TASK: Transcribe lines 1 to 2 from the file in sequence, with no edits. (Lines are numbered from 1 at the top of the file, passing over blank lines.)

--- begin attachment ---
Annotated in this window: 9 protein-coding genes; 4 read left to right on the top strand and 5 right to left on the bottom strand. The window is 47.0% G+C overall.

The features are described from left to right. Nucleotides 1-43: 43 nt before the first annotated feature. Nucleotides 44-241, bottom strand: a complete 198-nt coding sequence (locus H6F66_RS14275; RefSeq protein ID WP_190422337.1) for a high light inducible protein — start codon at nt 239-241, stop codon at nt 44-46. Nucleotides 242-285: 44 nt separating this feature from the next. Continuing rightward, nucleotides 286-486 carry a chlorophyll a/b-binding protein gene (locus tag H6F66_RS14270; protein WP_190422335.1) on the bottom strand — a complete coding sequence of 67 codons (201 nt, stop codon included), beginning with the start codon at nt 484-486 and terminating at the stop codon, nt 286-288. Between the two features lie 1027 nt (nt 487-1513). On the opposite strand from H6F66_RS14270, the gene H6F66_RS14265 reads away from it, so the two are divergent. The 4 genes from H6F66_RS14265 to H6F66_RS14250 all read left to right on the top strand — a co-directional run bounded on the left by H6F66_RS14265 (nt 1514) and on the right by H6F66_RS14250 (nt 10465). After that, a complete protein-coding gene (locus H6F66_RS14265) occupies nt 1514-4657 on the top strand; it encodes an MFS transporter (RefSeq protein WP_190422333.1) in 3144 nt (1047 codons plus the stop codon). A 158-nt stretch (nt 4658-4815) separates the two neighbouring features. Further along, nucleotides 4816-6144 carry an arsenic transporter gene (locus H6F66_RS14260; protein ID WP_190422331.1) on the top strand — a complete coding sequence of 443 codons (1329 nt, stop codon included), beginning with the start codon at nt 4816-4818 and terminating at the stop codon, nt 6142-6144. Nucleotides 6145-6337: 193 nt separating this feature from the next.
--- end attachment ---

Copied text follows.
Annotated in this window: 9 protein-coding genes; 4 read left to right on the top strand and 5 right to left on the bottom strand. The window is 47.0% G+C overall.

The features are described from left to right. Nucleotides 1-43: 43 nt before the first annotated feature. Nucleotides 44-241, bottom strand: a complete 198-nt coding sequence (locus H6F66_RS14275; RefSeq protein ID WP_190422337.1) for a high light inducible protein — start codon at nt 239-241, stop codon at nt 44-46. Nucleotides 242-285: 44 nt separating this feature from the next. Continuing rightward, nucleotides 286-486 carry a chlorophyll a/b-binding protein gene (locus tag H6F66_RS14270; protein WP_190422335.1) on the bottom strand — a complete coding sequence of 67 codons (201 nt, stop codon included), beginning with the start codon at nt 484-486 and terminating at the stop codon, nt 286-288. Between the two features lie 1027 nt (nt 487-1513). On the opposite strand from H6F66_RS14270, the gene H6F66_RS14265 reads away from it, so the two are divergent. The 4 genes from H6F66_RS14265 to H6F66_RS14250 all read left to right on the top strand — a co-directional run bounded on the left by H6F66_RS14265 (nt 1514) and on the right by H6F66_RS14250 (nt 10465). After that, a complete protein-coding gene (locus H6F66_RS14265) occupies nt 1514-4657 on the top strand; it encodes an MFS transporter (RefSeq protein WP_190422333.1) in 3144 nt (1047 codons plus the stop codon). A 158-nt stretch (nt 4658-4815) separates the two neighbouring features. Further along, nucleotides 4816-6144 carry an arsenic transporter gene (locus H6F66_RS14260; protein ID WP_190422331.1) on the top strand — a complete coding sequence of 443 codons (1329 nt, stop codon included), beginning with the start codon at nt 4816-4818 and terminating at the stop codon, nt 6142-6144. Nucleotides 6145-6337: 193 nt separating this feature from the next.